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Rachel Levin
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Santa Monica, CA

Go Metro… – LA Public Transit Dramatized Through Dance

by Rachel Levin
May 20, 2008
Highways Performance Space
1651 18th St., Santa Monica, CA
Santa Monica, CA 90404
8:30 p.m. Friday May 23 & Saturday May 24
Los Angeles' love affair with the automobile has paved the way for a tragically underdeveloped public transportation system. The fledgling Metrorail doesn't service large swaths of the city, relegating a majority of working class people to the elaborate and exasperating Metro Bus system. Brimming with people from vastly different backgrounds, LA buses are sociological studies unto themselves.

What better way to examine the joys and frustrations of traveling across the Los Angeles grid than through dance? In "Go Metro…", premiering at Highways Performance Space Friday and Saturday, choreographer Jamie Benson and designer Andrae Gonzalo will explore the themes of movement, mobility, and cultural clash through six pieces inspired by real people and situations that Benson observed as an avid bus rider.

His observations range from the bizarre—like a 300 lb woman washing herself with a water bottle—to the mundane. "You can have really loud, colorful characters on the bus and then you have someone heading to their waiter job," Benson says. "There's quite a vast range of people in perhaps a similar monetary situation but doing a lot of different types of things." In "Go Metro…" all walks of life will be dramatized through dance, represented by styles ranging from funk to jazz, ballet, and modern. There's even a tap dancing bus.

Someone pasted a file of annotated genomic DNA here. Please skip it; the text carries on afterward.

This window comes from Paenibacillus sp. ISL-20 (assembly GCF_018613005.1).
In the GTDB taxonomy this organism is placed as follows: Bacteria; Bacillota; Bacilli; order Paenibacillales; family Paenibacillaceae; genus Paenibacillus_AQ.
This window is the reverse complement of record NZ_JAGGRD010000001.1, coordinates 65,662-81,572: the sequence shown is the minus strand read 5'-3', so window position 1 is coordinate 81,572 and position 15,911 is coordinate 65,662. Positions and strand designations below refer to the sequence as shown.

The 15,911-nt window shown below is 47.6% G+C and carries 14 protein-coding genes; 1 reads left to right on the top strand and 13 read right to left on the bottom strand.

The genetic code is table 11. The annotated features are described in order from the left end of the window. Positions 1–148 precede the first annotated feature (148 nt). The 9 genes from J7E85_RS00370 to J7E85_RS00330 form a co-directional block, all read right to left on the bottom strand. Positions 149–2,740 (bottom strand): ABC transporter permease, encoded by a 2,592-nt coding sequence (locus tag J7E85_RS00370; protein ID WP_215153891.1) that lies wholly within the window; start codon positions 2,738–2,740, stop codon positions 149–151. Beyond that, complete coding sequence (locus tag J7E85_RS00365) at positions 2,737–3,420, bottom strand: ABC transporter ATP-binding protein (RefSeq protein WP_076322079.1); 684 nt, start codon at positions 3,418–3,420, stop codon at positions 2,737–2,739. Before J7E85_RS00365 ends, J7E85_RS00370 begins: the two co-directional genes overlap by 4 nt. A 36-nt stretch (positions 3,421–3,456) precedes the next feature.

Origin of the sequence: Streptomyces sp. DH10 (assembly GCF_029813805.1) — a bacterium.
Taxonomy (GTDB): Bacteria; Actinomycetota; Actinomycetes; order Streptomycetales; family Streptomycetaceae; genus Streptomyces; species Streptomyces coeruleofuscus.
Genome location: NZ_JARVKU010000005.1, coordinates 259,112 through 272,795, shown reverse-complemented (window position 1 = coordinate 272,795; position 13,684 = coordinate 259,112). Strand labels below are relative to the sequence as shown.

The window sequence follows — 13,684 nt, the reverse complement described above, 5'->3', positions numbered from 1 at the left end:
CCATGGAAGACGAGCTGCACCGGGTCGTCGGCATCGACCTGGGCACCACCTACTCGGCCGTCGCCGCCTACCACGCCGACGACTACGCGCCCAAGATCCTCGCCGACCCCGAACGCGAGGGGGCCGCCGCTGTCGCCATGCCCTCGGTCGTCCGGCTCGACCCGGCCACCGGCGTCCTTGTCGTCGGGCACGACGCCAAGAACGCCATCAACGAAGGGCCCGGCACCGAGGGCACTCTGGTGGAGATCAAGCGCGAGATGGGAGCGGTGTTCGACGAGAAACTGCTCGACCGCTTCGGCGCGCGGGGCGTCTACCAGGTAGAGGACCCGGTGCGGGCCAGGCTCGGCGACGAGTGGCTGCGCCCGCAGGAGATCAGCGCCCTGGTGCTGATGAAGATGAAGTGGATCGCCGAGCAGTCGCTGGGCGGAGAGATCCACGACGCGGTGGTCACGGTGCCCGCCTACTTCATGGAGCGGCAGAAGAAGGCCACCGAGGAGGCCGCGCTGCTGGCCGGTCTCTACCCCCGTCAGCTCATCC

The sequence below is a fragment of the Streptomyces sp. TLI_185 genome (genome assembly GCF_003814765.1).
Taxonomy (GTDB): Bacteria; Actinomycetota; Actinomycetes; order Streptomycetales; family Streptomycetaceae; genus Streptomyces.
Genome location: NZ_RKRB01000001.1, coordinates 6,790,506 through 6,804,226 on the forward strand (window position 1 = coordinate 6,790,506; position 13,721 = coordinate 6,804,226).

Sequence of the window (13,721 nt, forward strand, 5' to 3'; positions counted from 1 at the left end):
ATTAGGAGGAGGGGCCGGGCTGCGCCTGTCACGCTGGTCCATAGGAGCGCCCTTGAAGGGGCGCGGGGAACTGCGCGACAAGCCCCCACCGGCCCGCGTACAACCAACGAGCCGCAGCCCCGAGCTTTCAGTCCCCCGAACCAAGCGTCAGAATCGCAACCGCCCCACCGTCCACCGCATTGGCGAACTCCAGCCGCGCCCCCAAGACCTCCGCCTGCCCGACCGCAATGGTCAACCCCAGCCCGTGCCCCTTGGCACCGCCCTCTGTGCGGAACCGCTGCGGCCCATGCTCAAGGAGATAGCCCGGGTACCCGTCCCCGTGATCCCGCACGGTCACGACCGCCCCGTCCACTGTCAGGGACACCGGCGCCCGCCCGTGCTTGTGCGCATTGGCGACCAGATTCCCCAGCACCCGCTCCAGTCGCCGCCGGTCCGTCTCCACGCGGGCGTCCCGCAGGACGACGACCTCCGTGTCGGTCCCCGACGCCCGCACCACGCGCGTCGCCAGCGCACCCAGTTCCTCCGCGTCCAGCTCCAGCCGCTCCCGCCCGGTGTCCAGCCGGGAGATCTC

Benson got interested in the idea of "haphazard communities in public – people who are thrust together that normally wouldn't choose to be together." Central themes of the piece are the opposing poles of alienation and integration: the things people do either to connect themselves to or separate themselves from other individuals on the bus. "How you choose to either deny [others], ignore them, or embrace them is kind of intriguing to me," says Benson.

Ultimately the message is about the color and character of our city and the need we have for community. There's even an underlying environmental theme; the theatre will be passing out Metro tokens to audience members at the reception following the performance. Perhaps the show will motivate a few people to abandon their cars and experience the strange poetry that is public transportation in LA.
Left to right: Sam Widaman, Shannon Grant, and Andrae Gonzalo

Left to right: Sam Widaman, Shannon Grant, and Andrae Gonzalo

Photo © & courtesy of Emily Marchand

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